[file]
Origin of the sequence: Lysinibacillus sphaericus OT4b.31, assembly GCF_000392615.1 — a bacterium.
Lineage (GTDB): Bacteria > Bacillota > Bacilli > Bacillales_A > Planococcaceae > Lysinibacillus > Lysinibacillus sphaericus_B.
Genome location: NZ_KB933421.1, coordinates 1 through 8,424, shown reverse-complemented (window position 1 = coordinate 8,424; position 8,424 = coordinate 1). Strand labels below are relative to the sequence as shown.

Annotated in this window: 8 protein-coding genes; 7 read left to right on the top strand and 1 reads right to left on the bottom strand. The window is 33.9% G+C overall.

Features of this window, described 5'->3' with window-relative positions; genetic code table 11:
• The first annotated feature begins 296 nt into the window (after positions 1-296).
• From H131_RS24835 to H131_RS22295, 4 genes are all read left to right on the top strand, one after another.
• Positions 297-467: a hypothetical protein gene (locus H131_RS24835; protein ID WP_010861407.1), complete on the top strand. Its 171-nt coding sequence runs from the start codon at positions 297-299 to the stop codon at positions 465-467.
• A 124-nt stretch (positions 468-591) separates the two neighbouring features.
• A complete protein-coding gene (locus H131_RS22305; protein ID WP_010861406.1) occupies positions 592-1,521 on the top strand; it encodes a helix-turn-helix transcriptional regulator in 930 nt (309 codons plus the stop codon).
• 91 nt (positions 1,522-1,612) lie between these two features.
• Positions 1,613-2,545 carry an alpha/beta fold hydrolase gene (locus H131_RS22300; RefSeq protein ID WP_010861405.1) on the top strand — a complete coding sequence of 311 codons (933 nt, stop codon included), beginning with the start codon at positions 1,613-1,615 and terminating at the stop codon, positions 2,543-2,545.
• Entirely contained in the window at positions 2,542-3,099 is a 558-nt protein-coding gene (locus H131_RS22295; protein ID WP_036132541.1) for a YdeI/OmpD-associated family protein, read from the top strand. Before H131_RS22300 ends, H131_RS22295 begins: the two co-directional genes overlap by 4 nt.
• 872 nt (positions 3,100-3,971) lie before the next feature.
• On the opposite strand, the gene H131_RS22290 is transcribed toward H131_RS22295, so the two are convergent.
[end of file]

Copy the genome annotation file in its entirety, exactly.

Origin of the sequence: Lysinibacillus sphaericus OT4b.31, assembly GCF_000392615.1 — a bacterium.
Lineage (GTDB): Bacteria > Bacillota > Bacilli > Bacillales_A > Planococcaceae > Lysinibacillus > Lysinibacillus sphaericus_B.
Genome location: NZ_KB933421.1, coordinates 1 through 8,424, shown reverse-complemented (window position 1 = coordinate 8,424; position 8,424 = coordinate 1). Strand labels below are relative to the sequence as shown.

Annotated in this window: 8 protein-coding genes; 7 read left to right on the top strand and 1 reads right to left on the bottom strand. The window is 33.9% G+C overall.

Features of this window, described 5'->3' with window-relative positions; genetic code table 11:
• The first annotated feature begins 296 nt into the window (after positions 1-296).
• From H131_RS24835 to H131_RS22295, 4 genes are all read left to right on the top strand, one after another.
• Positions 297-467: a hypothetical protein gene (locus H131_RS24835; protein ID WP_010861407.1), complete on the top strand. Its 171-nt coding sequence runs from the start codon at positions 297-299 to the stop codon at positions 465-467.
• A 124-nt stretch (positions 468-591) separates the two neighbouring features.
• A complete protein-coding gene (locus H131_RS22305; protein ID WP_010861406.1) occupies positions 592-1,521 on the top strand; it encodes a helix-turn-helix transcriptional regulator in 930 nt (309 codons plus the stop codon).
• 91 nt (positions 1,522-1,612) lie between these two features.
• Positions 1,613-2,545 carry an alpha/beta fold hydrolase gene (locus H131_RS22300; RefSeq protein ID WP_010861405.1) on the top strand — a complete coding sequence of 311 codons (933 nt, stop codon included), beginning with the start codon at positions 1,613-1,615 and terminating at the stop codon, positions 2,543-2,545.
• Entirely contained in the window at positions 2,542-3,099 is a 558-nt protein-coding gene (locus H131_RS22295; protein ID WP_036132541.1) for a YdeI/OmpD-associated family protein, read from the top strand. Before H131_RS22300 ends, H131_RS22295 begins: the two co-directional genes overlap by 4 nt.
• 872 nt (positions 3,100-3,971) lie before the next feature.
• On the opposite strand, the gene H131_RS22290 is transcribed toward H131_RS22295, so the two are convergent.